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Registration Now Open to Use Contractor Portal

02.08.2022

On December 1, 2021, the Office of Federal Contract Compliance Programs (OFCCP) announced the launch of a new online portal called the Affirmative Action Plan Verification Interface (AAP-VI or Contractor Portal). AAP-VI will require covered employers to report compliance with creating and maintaining federally required Affirmative Action Plan (AAP) documents. OFCCP also announced that this portal will double as a mechanism through which covered employers will submit their AAP documents in the event of a “compliance evaluation,” or desk audit.

What Does This Mean?
In short, businesses should take a close look at their AAP timelines right away.  Historical lack of direct government monitoring has resulted in many businesses treating AAP creation and renewal as a lower priority item.  This all changes with the Contractor Portal.  Failure to timely verify compliance might be a surefire way to invite closer scrutiny from the OFCCP.

Q&A
This is a new requirement for companies who are required to maintain AAP documents. Following are some helpful Q&As based on guidance from the OFCCP:

Q: Why is OFCCP requiring contractors to use the Contractor Portal?

In a report regarding federal contractor nondiscrimination compliance, the U.S. Government Accountability Office determined that "OFCCP has no process for ensuring that the tens of thousands of establishments that have signed a qualifying federal contract have developed an AAP within 120 days of the commencement of the contract, or updated it annually." OFCCP implemented the AAP-VI with the objective of ensuring that all covered contractors are meeting their obligation to develop and maintain written AAPs.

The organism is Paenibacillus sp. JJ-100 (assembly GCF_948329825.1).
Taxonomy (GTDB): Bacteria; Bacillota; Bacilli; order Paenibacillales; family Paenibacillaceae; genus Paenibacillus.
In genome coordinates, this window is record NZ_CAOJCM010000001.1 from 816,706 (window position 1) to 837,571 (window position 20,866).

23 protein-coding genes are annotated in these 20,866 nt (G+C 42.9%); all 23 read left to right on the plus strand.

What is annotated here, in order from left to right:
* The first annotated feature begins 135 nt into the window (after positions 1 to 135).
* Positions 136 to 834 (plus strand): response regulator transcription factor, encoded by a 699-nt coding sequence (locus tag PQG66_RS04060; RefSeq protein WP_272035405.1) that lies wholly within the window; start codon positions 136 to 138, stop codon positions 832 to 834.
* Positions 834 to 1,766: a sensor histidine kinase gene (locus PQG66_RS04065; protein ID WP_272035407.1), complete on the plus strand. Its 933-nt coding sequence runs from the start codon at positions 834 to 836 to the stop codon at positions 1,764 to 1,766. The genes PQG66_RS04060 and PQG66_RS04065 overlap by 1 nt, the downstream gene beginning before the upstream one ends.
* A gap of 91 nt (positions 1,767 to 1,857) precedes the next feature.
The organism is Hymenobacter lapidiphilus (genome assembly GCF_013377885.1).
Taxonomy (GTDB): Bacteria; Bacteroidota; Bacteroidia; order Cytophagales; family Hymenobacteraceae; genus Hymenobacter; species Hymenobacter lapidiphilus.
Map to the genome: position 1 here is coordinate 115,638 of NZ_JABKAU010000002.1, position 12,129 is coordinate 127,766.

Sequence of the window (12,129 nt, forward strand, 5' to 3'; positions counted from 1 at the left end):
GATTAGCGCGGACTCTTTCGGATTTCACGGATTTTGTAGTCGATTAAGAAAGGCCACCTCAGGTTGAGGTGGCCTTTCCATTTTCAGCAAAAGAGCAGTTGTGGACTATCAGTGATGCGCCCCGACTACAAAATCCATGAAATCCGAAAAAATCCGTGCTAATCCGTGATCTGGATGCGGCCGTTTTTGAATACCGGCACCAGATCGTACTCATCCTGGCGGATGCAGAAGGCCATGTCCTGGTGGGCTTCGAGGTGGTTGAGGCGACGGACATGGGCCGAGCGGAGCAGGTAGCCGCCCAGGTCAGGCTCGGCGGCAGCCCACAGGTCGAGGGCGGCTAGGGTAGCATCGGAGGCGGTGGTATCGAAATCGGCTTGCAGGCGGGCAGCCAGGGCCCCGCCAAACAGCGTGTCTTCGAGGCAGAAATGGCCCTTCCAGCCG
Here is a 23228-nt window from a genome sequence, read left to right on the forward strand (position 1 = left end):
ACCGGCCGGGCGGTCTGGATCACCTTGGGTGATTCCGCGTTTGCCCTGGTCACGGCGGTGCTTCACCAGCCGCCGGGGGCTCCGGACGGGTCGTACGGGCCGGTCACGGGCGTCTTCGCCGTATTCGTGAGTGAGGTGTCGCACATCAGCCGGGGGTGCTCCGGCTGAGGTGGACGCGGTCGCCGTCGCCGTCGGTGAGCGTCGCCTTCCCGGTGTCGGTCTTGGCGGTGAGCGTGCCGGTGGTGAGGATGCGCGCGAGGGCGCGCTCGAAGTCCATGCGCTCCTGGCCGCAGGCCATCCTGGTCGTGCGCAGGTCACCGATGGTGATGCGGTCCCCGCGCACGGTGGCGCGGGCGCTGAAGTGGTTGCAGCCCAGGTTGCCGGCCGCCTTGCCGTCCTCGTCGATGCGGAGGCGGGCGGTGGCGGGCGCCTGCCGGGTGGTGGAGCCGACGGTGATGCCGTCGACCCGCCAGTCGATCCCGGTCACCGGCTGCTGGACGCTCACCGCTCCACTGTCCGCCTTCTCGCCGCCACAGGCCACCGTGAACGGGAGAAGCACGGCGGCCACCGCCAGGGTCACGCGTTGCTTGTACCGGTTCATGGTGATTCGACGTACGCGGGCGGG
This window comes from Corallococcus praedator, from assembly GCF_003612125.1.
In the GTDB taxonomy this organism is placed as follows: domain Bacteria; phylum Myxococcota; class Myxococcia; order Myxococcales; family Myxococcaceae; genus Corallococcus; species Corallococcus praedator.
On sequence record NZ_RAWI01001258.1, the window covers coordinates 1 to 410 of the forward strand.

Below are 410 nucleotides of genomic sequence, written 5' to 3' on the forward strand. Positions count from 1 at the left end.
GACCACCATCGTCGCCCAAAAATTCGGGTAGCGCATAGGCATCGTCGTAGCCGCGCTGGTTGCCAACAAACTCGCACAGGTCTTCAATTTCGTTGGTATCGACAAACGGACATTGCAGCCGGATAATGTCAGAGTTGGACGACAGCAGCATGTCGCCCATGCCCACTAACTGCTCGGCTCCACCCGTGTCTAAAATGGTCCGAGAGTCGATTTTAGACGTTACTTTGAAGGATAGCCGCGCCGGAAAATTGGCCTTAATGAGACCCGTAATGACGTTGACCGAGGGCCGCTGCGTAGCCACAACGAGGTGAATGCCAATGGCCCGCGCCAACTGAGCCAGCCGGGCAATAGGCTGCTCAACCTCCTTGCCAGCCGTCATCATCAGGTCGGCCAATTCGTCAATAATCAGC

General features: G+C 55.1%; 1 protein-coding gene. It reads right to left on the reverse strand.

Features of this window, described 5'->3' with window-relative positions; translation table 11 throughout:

Contractors will use the Contractor Portal to annually verify compliance with the AAP regulations; contractors will only be required to upload their actual AAP documents in the event of a desk audit.

Q: Who is required to use the Contractor Portal?

All supply and service contractors and subcontractors who meet the jurisdictional thresholds below are required to use the Contractor Portal to register and certify their AAP compliance.

Specially, federal contractors with 50 or more employees must create and maintain an annually updated AAP, as described below:

  • Under Executive Order 11246, businesses with a contract of $50,000 or more (AAP must include required data on women and minorities);
  • Under Section 503 of the Rehabilitation Act of 1973, businesses with a contract of $50,000 or more (AAP much include required data on disabled individuals); and/or
  • Under Vietnam Era Veterans' Readjustment Assistance Act (VEVRAA) if the company has 50 or more employees and at least one contract of $150,000 or more (AAP must include required data on protected veterans).

Q: Are construction contractors required to use the Contractor Portal?

OFCCP is currently only requiring annual certification for supply and service contractors. Contractors that are only construction contractors and not also supply and service contractors are not required to certify compliance, and should not register for the portal.

Q: Will certifying compliance through the Contractor Portal exempt a contractor from compliance evaluations?

No. Certification that a contractor has developed and annually updated their AAP(s) will not exempt them from compliance evaluations (OFCCP desk audits). However, a company’s failure to certify compliance using the Contractor Portal will make it a more likely target for a compliance review.